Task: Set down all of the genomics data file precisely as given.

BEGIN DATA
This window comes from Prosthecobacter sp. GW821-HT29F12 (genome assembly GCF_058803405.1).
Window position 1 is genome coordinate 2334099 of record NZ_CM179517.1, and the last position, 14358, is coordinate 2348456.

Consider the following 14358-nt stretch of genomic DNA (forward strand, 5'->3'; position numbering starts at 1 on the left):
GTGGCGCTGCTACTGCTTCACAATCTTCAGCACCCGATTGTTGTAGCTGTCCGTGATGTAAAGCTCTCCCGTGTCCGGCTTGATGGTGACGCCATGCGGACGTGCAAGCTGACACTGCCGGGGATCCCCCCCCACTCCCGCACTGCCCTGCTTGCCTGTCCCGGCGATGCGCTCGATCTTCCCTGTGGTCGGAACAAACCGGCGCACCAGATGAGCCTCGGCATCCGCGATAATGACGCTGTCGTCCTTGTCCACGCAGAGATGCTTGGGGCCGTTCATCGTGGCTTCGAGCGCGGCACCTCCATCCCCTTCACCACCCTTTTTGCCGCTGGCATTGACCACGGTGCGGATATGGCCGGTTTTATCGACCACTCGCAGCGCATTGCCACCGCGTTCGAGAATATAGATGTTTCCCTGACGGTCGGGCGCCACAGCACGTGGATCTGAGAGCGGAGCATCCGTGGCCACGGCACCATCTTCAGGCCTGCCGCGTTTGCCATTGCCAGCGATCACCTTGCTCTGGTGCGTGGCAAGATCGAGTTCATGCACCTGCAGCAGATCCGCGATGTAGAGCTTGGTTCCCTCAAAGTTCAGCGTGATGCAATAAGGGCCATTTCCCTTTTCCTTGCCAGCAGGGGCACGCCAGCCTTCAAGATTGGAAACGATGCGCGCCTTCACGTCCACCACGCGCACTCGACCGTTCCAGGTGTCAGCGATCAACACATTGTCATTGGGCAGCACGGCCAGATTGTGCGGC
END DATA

This window comes from Prosthecobacter sp. GW821-HT29F12 (genome assembly GCF_058803405.1).
Window position 1 is genome coordinate 2334099 of record NZ_CM179517.1, and the last position, 14358, is coordinate 2348456.

Consider the following 14358-nt stretch of genomic DNA (forward strand, 5'->3'; position numbering starts at 1 on the left):
GTGGCGCTGCTACTGCTTCACAATCTTCAGCACCCGATTGTTGTAGCTGTCCGTGATGTAAAGCTCTCCCGTGTCCGGCTTGATGGTGACGCCATGCGGACGTGCAAGCTGACACTGCCGGGGATCCCCCCCCACTCCCGCACTGCCCTGCTTGCCTGTCCCGGCGATGCGCTCGATCTTCCCTGTGGTCGGAACAAACCGGCGCACCAGATGAGCCTCGGCATCCGCGATAATGACGCTGTCGTCCTTGTCCACGCAGAGATGCTTGGGGCCGTTCATCGTGGCTTCGAGCGCGGCACCTCCATCCCCTTCACCACCCTTTTTGCCGCTGGCATTGACCACGGTGCGGATATGGCCGGTTTTATCGACCACTCGCAGCGCATTGCCACCGCGTTCGAGAATATAGATGTTTCCCTGACGGTCGGGCGCCACAGCACGTGGATCTGAGAGCGGAGCATCCGTGGCCACGGCACCATCTTCAGGCCTGCCGCGTTTGCCATTGCCAGCGATCACCTTGCTCTGGTGCGTGGCAAGATCGAGTTCATGCACCTGCAGCAGATCCGCGATGTAGAGCTTGGTTCCCTCAAAGTTCAGCGTGATGCAATAAGGGCCATTTCCCTTTTCCTTGCCAGCAGGGGCACGCCAGCCTTCAAGATTGGAAACGATGCGCGCCTTCACGTCCACCACGCGCACTCGACCGTTCCAGGTGTCAGCGATCAACACATTGTCATTGGGCAGCACGGCCAGATTGTGCGGC